I’ve told this story before, but in the early ’80s I saw Van Morrison at my city’s classic outdoor summer concert venue. Tickets must have been $20 or less, because I was making miminum wage at a bookstore job back then. I’d heard that Morrison was an erratic, testy performer, but the show I saw was amazing. About 5 to 8 years ago I saw that Morrison was coming to an Atlantic City casino. I’d never seen a casino show other than an Oldies show with EPG, which was cheap. I wanted to buy tickets for my wife’s birthday. It was $200/seat, for fat, fucking, tempestuous Van Morrison, who hadn’t sniffed a hit song in 35 years! That was way too much to pay. I’d pay $100 to see the Stones play the 2500-seat Tower Theater. Maybe. No, I’d probably blow that off too. David Bowie takes care of himself and acts his age. Maybe I’d pay $100/ticket to take my wife to see him.

    In short, all of these artists should be charging no more than $60/ticket. I would also prefer that rock bands play a week-long residency at a small theater rather than travel from city to city in places that are too big to enjoy the band. Stick the Stones in Radio City Music Hall or a casino for a month and let people come to them over time. Stick lesser artists in a small club for 3 shows in a row and charge $50 at the door. Let the bands mix up their sets a bit and actually play music. No blow-up lips and penises. No video monitors.

  4. hrrundivbakshi

    “Stick the Stones in Radio City Music Hall or a casino for a month and let people come to them over time.”

    What you are describing is how Prince has been doing the rock show thing for a while now. Seems common-sensical to me.

    Acts I’d pay more than $50 for: I’d pay $50+ to see various amazing shows I’ve already seen, again, but that’s impossible. I guess I’d pay more than $50 to see the Stones, McCartney, Zeez, P-Funk from the front 20 rows. Prince, Ray Davies, decent seats. The Upper Crust, if their show included, like, a sit-down banquet with fine china. A reunited Left Banke would get $50+ of my money. I’d pay $50 for a Fred Wesley show into the wee hours, now that I know how unbelievably awesome that cat is live.

    $100+ for: a reunited XTC, reunited Easybeats.

    Otherwise, it’s $20 or less for me, across the board.

  5. cliff sovinsanity

    The most I ever forked over for a show was The Stones (85$ for the Steel Wheels tour) and The Police (72$ for the reunion tour). I don’t regret those in anyway.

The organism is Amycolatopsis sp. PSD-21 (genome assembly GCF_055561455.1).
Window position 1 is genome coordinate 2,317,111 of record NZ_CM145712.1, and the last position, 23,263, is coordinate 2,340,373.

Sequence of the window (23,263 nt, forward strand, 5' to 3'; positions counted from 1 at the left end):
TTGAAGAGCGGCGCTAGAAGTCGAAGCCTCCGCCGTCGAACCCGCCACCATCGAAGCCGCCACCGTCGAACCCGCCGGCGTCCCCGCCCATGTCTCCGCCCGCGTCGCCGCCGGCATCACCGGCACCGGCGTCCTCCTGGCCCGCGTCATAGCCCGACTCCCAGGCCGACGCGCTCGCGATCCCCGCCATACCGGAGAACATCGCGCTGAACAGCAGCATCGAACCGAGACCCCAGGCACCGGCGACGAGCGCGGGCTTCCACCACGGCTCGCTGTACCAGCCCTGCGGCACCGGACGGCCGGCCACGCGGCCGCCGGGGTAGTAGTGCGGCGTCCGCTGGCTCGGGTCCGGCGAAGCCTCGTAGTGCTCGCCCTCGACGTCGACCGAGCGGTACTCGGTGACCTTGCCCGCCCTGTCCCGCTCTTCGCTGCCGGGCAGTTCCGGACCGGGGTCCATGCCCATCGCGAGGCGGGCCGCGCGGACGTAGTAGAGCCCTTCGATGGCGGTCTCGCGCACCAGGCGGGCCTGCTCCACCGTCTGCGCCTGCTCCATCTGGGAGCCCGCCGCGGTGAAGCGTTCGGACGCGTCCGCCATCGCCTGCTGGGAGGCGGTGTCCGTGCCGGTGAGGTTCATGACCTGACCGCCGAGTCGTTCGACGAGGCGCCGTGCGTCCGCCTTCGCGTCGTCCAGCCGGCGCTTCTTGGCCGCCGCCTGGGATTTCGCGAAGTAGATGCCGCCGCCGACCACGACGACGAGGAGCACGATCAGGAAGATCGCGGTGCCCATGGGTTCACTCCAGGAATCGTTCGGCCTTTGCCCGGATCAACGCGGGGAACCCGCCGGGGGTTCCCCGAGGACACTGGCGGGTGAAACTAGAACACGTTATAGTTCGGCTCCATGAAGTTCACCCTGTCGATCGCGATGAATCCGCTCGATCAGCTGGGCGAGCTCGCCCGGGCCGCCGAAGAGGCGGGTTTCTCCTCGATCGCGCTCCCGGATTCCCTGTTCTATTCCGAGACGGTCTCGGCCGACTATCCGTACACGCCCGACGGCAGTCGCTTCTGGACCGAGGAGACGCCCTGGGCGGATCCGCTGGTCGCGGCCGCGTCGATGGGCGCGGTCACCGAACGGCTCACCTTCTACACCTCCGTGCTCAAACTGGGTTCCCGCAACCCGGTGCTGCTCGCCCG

I went back and looked at my old ticket stubs from the 80’s and 90’s. I was completely floored how much prices have gone up in just the last 8-10 years. I managed to pay less than 25$ to see major acts like Lou Reed, Neil Young, Eric Clapton, U2, REM, Prince and the first Lollapolooza. How have the economics changed so much that we’re stuck with 45$ cheap seats that don’t include service charges or convenience fees.

    I would pay at least 100$ to see a reunited Replacements show, but I would probably end up disappointed.

  6. I have a cup full of old concert tickets and it was less than $20 to see the Who and the Clash in 1982 and $35 for Live Aid USA. That seems like a fortune for a concert ticket and it was for charity no less!. The numbers have definitely changed. I think I paid $98 for Springsteen last summer and I went to that Police reunion. Both worth it.
    I already paid $20 to see Son Volt in a club this summer (http://www.utphilly.com/event/228293-son-volt-philadelphia/ ) and I keep my eye on outdoor shows in the summer. I’d pay $40 these days for practically anyone as a night out with friends.

  7. I paid $325 a ticket for Rolling Stones in 2008 and it was worth every penny. Don’t think I would do it again though. $100 is my new “top price” for any concert.

    $20 to see ZZ Top play an hour long set in the daylight and tailgate all day? I think that would work for me.

    Kid Rock has some balls. He has made a move to replace non-US-owned Budweiser with his own beer (made in Detroit) at venues, he has re-introduced Bob Seger, Peter Wolf and other 70’s artists to a new audience, toured with Run DMC when they could not get arrested.

    He was on Howard Stern in December or January and made a lot of sense. He knows he is one lucky dude. He is surprisingly humble. He also puts a lot of energy into trying to help his fans, his city (Detroit) etc. He also raised his son on his own.

    I like that he held off on making his music available on iTunes and sold some CDs for his label (and had a hit CD) He wanted people to hear the whole CD, not just download one song.

    If this works, then Ticketmaster is screwed, so are the promoters. So are the artists like The Eagles and Roger Waters who charge $300 for seats.

    I’d like to see his show sell out across the USA (good for ZZ Top as well)

    PS – I’d like to see him get a shave and a haircut too, but that is asking too much

  8. While not a fan of Kid Rock’s music, I love this idea.I do go to my share of concerts, occasionally some pretty expensive like the Costello show that Mr. Mod mentioned, but the bulk of the shows I see are about $15. I think he did the math and figured that he could milk a small audience of dedicated Kid Rock fans, or lower the prices, make the party bigger and possibly get more buzz.

    I think he’s right. While his party appeal seems similar to Jimmy Buffett, the demographic target audience is probably a lot younger and a lot less well off. Smart business move to try to get them into the KR habit.

    Despite what I’ve said, I don’t think of it as a cynical ploy but a gesture from the heart that also could work in his favor.